JBIG2 Encoded Malware in PDFs

The upcoming version of Profiler 2.7 adds support for JBIG2 encoding inside PDFs. Although JBIG2 isn’t intended to encode data other than images, it can be used to do so. Quoting the PDF documentation:

The JBIG2Decode filter (PDF 1.4) decodes monochrome (1 bit per pixel) image data that has been encoded using JBIG2 encoding. JBIG stands for the Joint Bi-Level Image Experts Group, a group within the International Organization forStandardization (ISO) that developed the format. JBIG2 is the second version of a standard originally released as JBIG1.

JBIG2 encoding, which provides for both lossy and lossless compression, is useful only for monochrome images, not for color images, grayscale images, or general data. The algorithms used by the encoder, and the details of the format, are not described here. A working draft of the JBIG2 specification can be found through the Web site for the JBIG and JPEG (Joint Photographic Experts Group) committees at http://www.jpeg.org.

Here’s a PDF malware trying to conceal its XFA form by encoding it via JBIG2:

And the decoded content:

While this is in no way common in PDF malware, it’s an effective trick to prevent automatic and manual analysis, since JBIG2 is seldom supported by security tools.

Yet another PDF/XDP Malware

Today we’re going to analyze yet another sample of PDF containing an XDP form. The difference between this sample and the one of my previous post is that this one will be less about JavaScript deobfuscation and more about anti-analysis tricks.

If you want to follow hands-on the analysis, this is the link to the malware sample (password: infected29A). Also make sure to update Profiler to the current 2.6.2 version!

MD5: 4D686BCEE50538C969647CF8BB6601F6
SHA-256: 01F13FE4E597F832E8EDA90451B189CDAFFF80F8F26DEE31F6677D894688B370

Let’s open the Zip archive. The first thing we notice is that the file has been incorrectly identified as CFBF.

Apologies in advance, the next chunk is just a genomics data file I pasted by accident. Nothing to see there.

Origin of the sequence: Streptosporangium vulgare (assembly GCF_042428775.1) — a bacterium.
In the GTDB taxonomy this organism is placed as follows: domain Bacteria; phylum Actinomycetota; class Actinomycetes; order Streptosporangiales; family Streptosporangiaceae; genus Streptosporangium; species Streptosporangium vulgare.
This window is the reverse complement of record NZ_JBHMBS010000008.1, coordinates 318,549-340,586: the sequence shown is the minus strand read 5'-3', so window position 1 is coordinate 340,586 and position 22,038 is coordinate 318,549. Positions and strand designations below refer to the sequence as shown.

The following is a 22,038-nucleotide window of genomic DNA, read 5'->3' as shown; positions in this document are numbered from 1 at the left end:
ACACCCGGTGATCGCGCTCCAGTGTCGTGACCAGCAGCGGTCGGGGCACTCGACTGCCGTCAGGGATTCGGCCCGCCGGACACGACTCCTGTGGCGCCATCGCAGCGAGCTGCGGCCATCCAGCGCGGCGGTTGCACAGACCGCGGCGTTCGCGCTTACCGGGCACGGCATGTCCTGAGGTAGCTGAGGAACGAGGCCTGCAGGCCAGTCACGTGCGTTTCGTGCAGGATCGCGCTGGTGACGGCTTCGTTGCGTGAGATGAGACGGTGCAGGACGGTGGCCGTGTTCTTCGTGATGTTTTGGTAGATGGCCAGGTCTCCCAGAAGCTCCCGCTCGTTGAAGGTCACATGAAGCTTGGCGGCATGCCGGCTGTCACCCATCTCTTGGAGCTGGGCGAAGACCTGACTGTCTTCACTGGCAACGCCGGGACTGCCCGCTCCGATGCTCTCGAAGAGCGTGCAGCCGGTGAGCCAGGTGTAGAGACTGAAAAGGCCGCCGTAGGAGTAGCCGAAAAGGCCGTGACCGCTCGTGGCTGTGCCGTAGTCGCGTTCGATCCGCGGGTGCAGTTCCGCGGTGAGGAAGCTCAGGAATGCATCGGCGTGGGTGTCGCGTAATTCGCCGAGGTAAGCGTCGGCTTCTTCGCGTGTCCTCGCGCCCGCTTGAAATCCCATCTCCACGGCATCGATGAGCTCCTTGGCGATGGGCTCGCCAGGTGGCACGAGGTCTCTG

That’s because the beginning of the file contains a CFBF signature:

If we were to open the file directly from the file-system, we would be prompted to choose the correct file format:

But as such is not the case, we simply go to the decompressed stream in the Zip archive (or to the CFBF document, it doesn’t matter), position the cursor to the start of the file and press Ctrl+E.

We select the PDF format and then open the newly created embedded file in the hierarchy.

What we’ll notice by looking at the summary is that a stream failed to decompress, because it hit the memory limit. A tool-tip informs us that we can tweak this limit from the settings. So let’s click on “Go to report” in the tool-bar.

This will bring us to the main window. From there we can go to the settings and increase the limit.

In our case, 100 MBs are enough, since the stream which failed to decompress is approximately 90 MBs. Let’s click on “Save settings”, click on “Computer Scan” and then back to our file.

Let’s now repeat the procedure to load the embedded file as PDF and this time we won’t get the warning:

Just for the sake of cleanliness, we can also select the mistakenly identified CFBF embedded file and press “Delete”, in order to remove it from the analysis.

We are informed by the summary that the PDF contains an interactive form and, in fact, we can already see the XDP as child of the PDF.

We could directly proceed with the analysis of the XFA, but let’s just step back a second to analyze a trick this malware uses to break automatic analysis. The XFA is contained in the object 1.0 of the PDF.